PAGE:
Today's NYT sports section trolls Cubs fans with a 1908-inspired front page. The cover. More, from Talking New Media.
Here is a gif of a knuckleball in flight. Thrown by RA Dickey the baseball is colorized to help follow the flight path and is moving at about 75 mph. You have 0.55 seconds from when the ball is released to predict the flight path and try and intercept the ball with your bat. Mobile friendly version. (via). [more inside]
"I called Joe," Stewart remembers, "and asked if he wanted to come to spring training with me. I said, 'The Mets have this pitcher they picked up. They got him pitching in secret, under a big tarp. He has a 168 mile an hour fastball and he plays the French horn and went to Harvard and he was raised in Tibet by Buddhist monks and he pitches with one foot bare and one foot in a boot. And guess what? You're going to be him.'" [more inside]
2012 has been one great year for pitcher R.A. Dickey. He climbed Kilimanjaro. He published a well-received autobiography revealing for the first time that he'd been a victim of sexual abuse as a child. He starred in a documentary about the knuckleball at the same time as he continued his reinvention of the pitch, to often dramatic effect. After a fantastic season, he became the first knuckleball pitcher, and one of the oldest pitchers ever, to win the Cy Young Award, pitchers' highest honor. And now, pending a contract extension, he's been traded to the rapidly improving Toronto Blue Jays.
A group of Kenyan students re-enact Bill Buckner's error leading to the Mets winning run in Game 6 of the 1986 World Series. Here's the original play. Previously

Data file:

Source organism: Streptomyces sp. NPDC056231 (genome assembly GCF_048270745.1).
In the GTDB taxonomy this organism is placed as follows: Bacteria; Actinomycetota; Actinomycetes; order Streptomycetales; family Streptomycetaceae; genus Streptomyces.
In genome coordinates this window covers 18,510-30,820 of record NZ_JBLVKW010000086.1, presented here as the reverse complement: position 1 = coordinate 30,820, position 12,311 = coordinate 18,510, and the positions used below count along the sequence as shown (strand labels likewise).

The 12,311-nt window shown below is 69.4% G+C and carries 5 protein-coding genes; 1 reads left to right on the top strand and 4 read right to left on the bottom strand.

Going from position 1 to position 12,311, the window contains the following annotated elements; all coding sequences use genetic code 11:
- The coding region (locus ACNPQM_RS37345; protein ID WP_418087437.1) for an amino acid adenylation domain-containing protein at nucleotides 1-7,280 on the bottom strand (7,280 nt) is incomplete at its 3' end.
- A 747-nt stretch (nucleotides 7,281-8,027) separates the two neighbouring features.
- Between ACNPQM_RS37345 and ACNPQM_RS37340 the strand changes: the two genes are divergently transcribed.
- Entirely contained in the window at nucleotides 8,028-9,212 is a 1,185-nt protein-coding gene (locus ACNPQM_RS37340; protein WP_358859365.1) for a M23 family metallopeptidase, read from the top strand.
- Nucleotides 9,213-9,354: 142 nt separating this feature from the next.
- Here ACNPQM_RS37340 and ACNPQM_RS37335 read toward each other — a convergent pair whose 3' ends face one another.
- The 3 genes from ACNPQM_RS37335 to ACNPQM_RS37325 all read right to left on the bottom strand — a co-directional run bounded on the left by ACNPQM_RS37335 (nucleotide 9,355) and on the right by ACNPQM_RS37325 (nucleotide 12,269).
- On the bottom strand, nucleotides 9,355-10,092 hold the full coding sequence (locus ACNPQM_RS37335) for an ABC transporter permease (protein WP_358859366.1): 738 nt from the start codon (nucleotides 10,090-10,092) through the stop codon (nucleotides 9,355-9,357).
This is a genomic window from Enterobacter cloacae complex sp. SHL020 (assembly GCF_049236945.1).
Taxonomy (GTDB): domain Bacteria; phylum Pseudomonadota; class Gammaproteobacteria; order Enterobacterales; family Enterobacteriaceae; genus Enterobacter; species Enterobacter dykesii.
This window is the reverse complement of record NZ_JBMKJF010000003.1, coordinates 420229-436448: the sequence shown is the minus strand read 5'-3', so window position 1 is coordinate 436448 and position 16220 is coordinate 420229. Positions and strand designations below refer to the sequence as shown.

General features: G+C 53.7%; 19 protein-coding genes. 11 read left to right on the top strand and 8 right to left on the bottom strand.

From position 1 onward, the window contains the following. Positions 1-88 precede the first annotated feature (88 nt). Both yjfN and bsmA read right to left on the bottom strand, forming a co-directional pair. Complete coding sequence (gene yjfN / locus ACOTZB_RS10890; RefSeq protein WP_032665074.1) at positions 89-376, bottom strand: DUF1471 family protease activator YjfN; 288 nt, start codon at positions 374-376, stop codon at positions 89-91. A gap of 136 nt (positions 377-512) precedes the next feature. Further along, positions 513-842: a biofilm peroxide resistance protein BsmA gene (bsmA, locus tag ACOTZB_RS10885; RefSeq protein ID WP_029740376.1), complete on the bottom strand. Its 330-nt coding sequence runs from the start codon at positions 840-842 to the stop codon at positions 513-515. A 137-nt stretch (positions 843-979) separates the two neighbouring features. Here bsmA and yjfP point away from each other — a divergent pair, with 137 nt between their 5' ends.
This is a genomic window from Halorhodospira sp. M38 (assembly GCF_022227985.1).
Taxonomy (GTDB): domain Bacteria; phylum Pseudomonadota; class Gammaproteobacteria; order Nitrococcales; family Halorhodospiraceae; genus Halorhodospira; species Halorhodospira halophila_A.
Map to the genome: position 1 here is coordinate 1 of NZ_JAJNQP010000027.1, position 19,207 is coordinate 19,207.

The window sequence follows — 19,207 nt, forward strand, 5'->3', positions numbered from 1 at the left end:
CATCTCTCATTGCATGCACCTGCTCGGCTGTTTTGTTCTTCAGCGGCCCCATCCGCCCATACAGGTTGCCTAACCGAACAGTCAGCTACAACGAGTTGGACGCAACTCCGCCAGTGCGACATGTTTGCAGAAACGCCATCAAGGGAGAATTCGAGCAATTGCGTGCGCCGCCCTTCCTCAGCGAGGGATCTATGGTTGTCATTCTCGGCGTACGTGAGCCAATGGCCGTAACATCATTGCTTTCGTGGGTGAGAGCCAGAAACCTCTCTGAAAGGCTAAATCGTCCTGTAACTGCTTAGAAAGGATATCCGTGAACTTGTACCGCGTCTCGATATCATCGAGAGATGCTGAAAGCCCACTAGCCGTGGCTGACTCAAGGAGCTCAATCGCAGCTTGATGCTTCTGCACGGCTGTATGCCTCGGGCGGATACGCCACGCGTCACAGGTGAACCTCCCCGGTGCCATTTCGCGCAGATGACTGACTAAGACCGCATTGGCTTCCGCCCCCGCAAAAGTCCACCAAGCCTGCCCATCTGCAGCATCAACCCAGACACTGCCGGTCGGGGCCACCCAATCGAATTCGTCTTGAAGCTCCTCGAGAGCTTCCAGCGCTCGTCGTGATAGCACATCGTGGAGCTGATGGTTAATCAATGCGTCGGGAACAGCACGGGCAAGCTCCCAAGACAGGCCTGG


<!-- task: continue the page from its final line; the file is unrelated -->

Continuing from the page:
Hard decision as to what link to provide, but Gary Carter, the Hall of Fame catcher whose single for the New York Mets in the 1986 World Series touched off one of the most improbable rallies in postseason history, died Thursday. He was 57. You'll be remembered, Kid.
"My NY Mets sketchbook. I create an entry after each Mets game or commentary on the crazy stuff going on around the team."
Stadium Status by the Internets Celebrities (previously 1, 2) is a (short) documentary which examines the rush of new sports stadiums in NYC as the latest example of an obscene national trend. New stadiums are built every year and the private businesses that own them benefit from huge sums of public money for their creation. Are we getting our money's worth?
Today in the bottom of the 9th inning, Phils second baseman Eric Bruntlett scored an unassisted triple play against the Mets. It's only the fifteenth in MLB history. [more inside]
New York Mets pitcher Johan Santana has an individual handshake ritual for every player on his team.
In May 2006, we discussed switch pitcher Pat Venditte on MetaFilter. Many wondered: what kind of bizarre game-theoretic catastrophe would occur when the switch pitcher faced a switch hitter? Two years later, it has come to pass. (video)
Hide the kiddies, hide the wife. And this wasn't much better. Come to think of it, the Mets have always been associated with Major League cheese (although they did have one awesome song and video back during their 80's heyday). All right, gotta run. The Venga bus is coming...[warning: this post contains .ra files, embedded .mp3s, sucky music]
Two new baseball stadiums for New York! At a time when NYC seems to be barreling towards huge debts, public workers aren't getting raises and the city needs to be rebuilt, the Yankees and the Mets -- two of the richest teams with the highest attendence -- are getting brand new stadiums courtesy of the city budget. Giuliani wants the deal finished as he leaves office.